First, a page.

You mean you still have to work with your ex on issues regarding the kids after the divorce has been finalized? Imagine that!
Some clients wonder why I encourage them to choose a divorce process that will allow them to be able to (and even want to) communicate with their ex post-divorce. Extra-curricular activities often consume a great deal of your kids’ out-of-school time. It is helpful if you have a good working co-parenting relationship with your ex, because it will then be more likely that you will cooperate to get the kids where they need to go, on time.
Think about answering some or all of these questions and placing them in your written agreement:
- Will both parents’ consent be required prior to registering a child in an activity? What if the activity only impacts on one parent’s parenting time – will mutual consent still be required?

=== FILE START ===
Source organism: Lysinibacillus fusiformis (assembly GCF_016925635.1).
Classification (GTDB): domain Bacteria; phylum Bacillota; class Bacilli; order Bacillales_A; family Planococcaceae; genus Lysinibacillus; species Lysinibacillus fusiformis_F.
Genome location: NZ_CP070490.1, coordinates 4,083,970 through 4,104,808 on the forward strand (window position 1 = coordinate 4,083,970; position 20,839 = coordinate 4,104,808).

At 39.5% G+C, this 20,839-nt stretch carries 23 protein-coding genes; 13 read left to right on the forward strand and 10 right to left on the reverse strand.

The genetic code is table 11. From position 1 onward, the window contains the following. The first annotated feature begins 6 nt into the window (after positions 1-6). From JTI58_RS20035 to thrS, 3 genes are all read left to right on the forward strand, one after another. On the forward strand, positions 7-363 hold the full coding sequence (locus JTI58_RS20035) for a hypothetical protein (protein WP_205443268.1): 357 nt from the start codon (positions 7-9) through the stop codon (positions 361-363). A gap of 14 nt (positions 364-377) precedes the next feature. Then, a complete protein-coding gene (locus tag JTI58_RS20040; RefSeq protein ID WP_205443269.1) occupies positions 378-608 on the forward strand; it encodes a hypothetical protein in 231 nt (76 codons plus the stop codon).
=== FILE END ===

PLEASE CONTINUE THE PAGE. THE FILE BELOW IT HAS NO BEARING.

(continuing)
- What if you cannot agree? One idea is that you can provide that the registration is permitted, but the parent who wants the registration will have to bear the entire cost.
- If the child is ultimately registered, but there was disagreement on registration, is the non-agreeing parent responsible for ensuring that the child participates in the activity during their parenting time?
- Is there a limit to the number of activities a child may be registered in at any given time?
- Are both parents permitted to communicate with the facilitators of the activity?
- Are both parents permitted to attend the activity at the same time?
These are some of the questions you may want to think about as you plan for your co-parenting future. The more you and your ex co-operate regarding children’s issues, the less stressed your children will be! I’m sure that your children would love to have both their parents participate in their activities. Give them this pleasure.
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